From Ireland to Scotland, the British Isles are Sure to Impress

Historic palaces, royal gardens, queens, pubs and more!
by 1488

Sunset in Dublin, Ireland

Across the pond, the United Kingdom is among the best places to cruise to in 2018—partly because of a fairly favorable dollar-to-pound ratio for Americans—making now a great time to see the historic castles, serious cliffside views and hopping cities.

Our 12-night British Isles cruises are an incredible way to soak up the region’s culture, from castles and palaces that have stood for centuries to the incredible natural landscapes (and even the pubs!). Need more incentive? Royal Caribbean was named the top-rated British Isles & Western Europe cruise line for large cruise ships by travelers this year!

Here’s a peek at the adventures in store:


Scotland’s stone houses, castles and abbeys will transport you back in time. In the capital of Edinburgh, make the enchanting Edinburgh Castle your first stop. You can’t miss this place—literally—since it sits atop the towering Castle Rock near the city’s Old Town. At Stirling Castle—perched high on an extinct volcano, you can trace notable battles from the Wars of Scottish Independence, made famous in Braveheart.

Scotland is known for more than castles though, so why not get a taste of the culture with a bagpipes and whiskey tour or sip a scotch at the famous Glenmorangie Distillery founded in 1843? When your ship arrives at Inverness, see the legendary Loch Ness—the body of water said to house the mythical monster—from the Urqhart Castle ruins.

You can explore even more of these inlets from the port of Glasgow (Greenock), near the majestic Loch Lomond and Trossachs National Park.


Scotch is to Scotland as Guinness is to Ireland, and you can kick off the action in Dublin by visiting the famous St. James’ Gate brewery, where the iconic stout was born in 1759. Irish history goes back even further—Dublin Castle was built more than 800 years ago, and is filled with medieval manuscripts decorated with ornate drawings.

Interested in the famous greenery of the “Emerald Isle?” Take a short trip to the Powerscourt Estate, originally a 13th-century castle, famous for its extensive, top-rated gardens.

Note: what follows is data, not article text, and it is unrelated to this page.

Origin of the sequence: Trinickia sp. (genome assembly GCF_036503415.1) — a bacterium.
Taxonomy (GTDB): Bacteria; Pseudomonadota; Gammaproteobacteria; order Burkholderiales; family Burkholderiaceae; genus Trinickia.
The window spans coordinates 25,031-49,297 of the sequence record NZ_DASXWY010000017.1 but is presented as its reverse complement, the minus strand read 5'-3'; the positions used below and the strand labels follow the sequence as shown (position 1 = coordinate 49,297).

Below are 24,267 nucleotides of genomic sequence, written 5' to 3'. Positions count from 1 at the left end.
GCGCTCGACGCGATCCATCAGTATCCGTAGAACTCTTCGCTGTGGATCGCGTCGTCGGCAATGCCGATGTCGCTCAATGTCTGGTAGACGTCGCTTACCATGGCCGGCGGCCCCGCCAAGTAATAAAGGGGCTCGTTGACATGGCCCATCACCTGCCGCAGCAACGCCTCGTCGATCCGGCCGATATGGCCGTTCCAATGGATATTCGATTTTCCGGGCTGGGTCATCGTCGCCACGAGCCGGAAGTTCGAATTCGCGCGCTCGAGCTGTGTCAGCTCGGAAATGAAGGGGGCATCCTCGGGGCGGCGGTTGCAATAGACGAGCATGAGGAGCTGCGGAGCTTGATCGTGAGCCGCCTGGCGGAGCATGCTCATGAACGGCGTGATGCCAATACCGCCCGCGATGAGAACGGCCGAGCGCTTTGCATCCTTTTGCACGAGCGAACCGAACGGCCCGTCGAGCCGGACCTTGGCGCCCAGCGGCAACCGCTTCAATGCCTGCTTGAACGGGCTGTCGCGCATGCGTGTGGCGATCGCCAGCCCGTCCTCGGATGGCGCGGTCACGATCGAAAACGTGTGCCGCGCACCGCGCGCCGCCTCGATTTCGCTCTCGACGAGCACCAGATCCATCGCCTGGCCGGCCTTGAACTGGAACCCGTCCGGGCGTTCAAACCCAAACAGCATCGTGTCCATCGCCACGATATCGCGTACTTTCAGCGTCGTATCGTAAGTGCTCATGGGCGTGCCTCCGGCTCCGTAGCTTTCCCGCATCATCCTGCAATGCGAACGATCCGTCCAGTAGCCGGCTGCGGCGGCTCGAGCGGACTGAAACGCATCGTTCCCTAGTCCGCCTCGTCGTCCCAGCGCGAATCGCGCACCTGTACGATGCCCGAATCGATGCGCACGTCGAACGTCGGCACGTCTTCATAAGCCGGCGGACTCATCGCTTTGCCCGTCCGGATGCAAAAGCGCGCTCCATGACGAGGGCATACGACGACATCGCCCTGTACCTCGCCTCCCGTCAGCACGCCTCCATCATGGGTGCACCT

In Cork, located in the south of Ireland, you can visit the legendary Blarney Castle to kiss the Blarney Stone—said to bestow “the gift of gab”—or see the towering gothic spires of St. Fin Barre’s Cathedral and warm up with an Irish coffee.

Northern Ireland

This region north of the Republic of Ireland has been a separate entity and a part of the U.K. ever since Ireland’s partitioning in 1921. In the capital city of Belfast, learn all about this nation (or province) and its past, present and future, which includes building the Titanic.

Outside of the city, witness the other-worldly beauty of Giant’s Causeway, an impressive place of some 40,000 interlocking ballast columns created by a volcanic fissure long ago. Legend has it, an Irish giant built this structure to cross the North Channel and fight a Scottish giant. Who won? Depends who you ask!


The port of Holyhead, Wales offers its own breathtaking landscapes, like the beautiful Snowdonia. This region was designated the first national park in Wales and houses the country’s highest mountain, Snowdon, towering over numerous waterfalls, and lakes or “llyns”.

The village of Betws-y-Coed, northeast of the park, also presents great photo opportunities; visitors can traverse stone bridges to catch a glimpse of charming cottages and the renowned Swallow Falls. Speaking of stone bridges, you can also catch the much larger Menai Suspension Bridge, an 1820’s architectural marvel, and the first to connect the island of Anglesey with mainland Wales.


The famous white cliffs in Dover, England greet approaching ships—appearing almost as icebergs reaching 350 feet above the water. And the Castle of Dover (one of the best-preserved in the world) sits atop them. You can journey through this extensive fortress that dates back to medieval times and was built on Roman ruins—including eerie defense tunnels.

Another world-renowned structure, Canterbury Cathedral in nearby Kent was the center of Christianity in early medieval England and boasts ornate pillars, gorgeous stained-glass windows and UNESCO World Heritage status. If you have a full day in Dover, visit the lavish Leeds Castle—once the residence of King Henry VIII.

Channel Islands

Last but not least, the Channel Island of Guernsey to the south of England is a Crown Dependency (meaning a self-governing possession of the Crown) offering travelers up-close experiences with nature. Guernsey is most famous for its cows, which produce some of the creamiest, golden-colored milk. Taste it for yourself at Meadow Court Farm, as you tour hundreds of green acres where herds graze (and don’t forget to sample their famous cheeses.)

You can also head to the smallest of the three main Channel Islands, the nearby and car-free Sark. To get around, you can bike along the narrow cliffs, with water on either side of you.

With something for every traveler, a cruise to the British Isles lets you easily tour this incredible part of the world. Head here to plan your next vacation!